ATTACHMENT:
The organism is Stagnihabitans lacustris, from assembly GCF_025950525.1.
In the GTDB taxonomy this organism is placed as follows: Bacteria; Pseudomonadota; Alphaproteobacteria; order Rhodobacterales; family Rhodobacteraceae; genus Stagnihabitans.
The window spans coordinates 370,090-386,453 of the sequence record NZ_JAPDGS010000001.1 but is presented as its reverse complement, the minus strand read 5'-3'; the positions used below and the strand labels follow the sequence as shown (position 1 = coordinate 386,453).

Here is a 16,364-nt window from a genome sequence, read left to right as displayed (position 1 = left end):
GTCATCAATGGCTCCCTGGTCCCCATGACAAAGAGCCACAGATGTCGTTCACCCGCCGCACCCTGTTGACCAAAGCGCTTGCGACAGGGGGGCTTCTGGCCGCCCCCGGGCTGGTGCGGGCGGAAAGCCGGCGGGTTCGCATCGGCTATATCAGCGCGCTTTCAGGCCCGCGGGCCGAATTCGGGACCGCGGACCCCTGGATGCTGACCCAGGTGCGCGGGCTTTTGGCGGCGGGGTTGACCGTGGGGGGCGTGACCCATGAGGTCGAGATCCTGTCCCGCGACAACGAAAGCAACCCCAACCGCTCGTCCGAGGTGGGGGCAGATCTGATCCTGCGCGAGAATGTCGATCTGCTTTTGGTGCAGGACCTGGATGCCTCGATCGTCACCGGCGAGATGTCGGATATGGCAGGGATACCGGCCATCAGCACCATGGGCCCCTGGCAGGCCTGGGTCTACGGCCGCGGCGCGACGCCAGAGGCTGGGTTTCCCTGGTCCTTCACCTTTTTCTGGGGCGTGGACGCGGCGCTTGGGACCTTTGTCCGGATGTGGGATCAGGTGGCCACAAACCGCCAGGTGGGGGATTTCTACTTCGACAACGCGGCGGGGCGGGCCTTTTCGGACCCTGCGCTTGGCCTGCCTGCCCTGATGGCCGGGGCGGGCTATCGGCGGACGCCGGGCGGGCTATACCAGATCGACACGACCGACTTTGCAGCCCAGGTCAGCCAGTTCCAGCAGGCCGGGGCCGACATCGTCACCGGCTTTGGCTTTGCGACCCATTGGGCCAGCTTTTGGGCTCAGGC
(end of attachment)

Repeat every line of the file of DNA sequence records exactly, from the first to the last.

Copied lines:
The organism is Stagnihabitans lacustris, from assembly GCF_025950525.1.
In the GTDB taxonomy this organism is placed as follows: Bacteria; Pseudomonadota; Alphaproteobacteria; order Rhodobacterales; family Rhodobacteraceae; genus Stagnihabitans.
The window spans coordinates 370,090-386,453 of the sequence record NZ_JAPDGS010000001.1 but is presented as its reverse complement, the minus strand read 5'-3'; the positions used below and the strand labels follow the sequence as shown (position 1 = coordinate 386,453).

Here is a 16,364-nt window from a genome sequence, read left to right as displayed (position 1 = left end):
GTCATCAATGGCTCCCTGGTCCCCATGACAAAGAGCCACAGATGTCGTTCACCCGCCGCACCCTGTTGACCAAAGCGCTTGCGACAGGGGGGCTTCTGGCCGCCCCCGGGCTGGTGCGGGCGGAAAGCCGGCGGGTTCGCATCGGCTATATCAGCGCGCTTTCAGGCCCGCGGGCCGAATTCGGGACCGCGGACCCCTGGATGCTGACCCAGGTGCGCGGGCTTTTGGCGGCGGGGTTGACCGTGGGGGGCGTGACCCATGAGGTCGAGATCCTGTCCCGCGACAACGAAAGCAACCCCAACCGCTCGTCCGAGGTGGGGGCAGATCTGATCCTGCGCGAGAATGTCGATCTGCTTTTGGTGCAGGACCTGGATGCCTCGATCGTCACCGGCGAGATGTCGGATATGGCAGGGATACCGGCCATCAGCACCATGGGCCCCTGGCAGGCCTGGGTCTACGGCCGCGGCGCGACGCCAGAGGCTGGGTTTCCCTGGTCCTTCACCTTTTTCTGGGGCGTGGACGCGGCGCTTGGGACCTTTGTCCGGATGTGGGATCAGGTGGCCACAAACCGCCAGGTGGGGGATTTCTACTTCGACAACGCGGCGGGGCGGGCCTTTTCGGACCCTGCGCTTGGCCTGCCTGCCCTGATGGCCGGGGCGGGCTATCGGCGGACGCCGGGCGGGCTATACCAGATCGACACGACCGACTTTGCAGCCCAGGTCAGCCAGTTCCAGCAGGCCGGGGCCGACATCGTCACCGGCTTTGGCTTTGCGACCCATTGGGCCAGCTTTTGGGCTCAGGC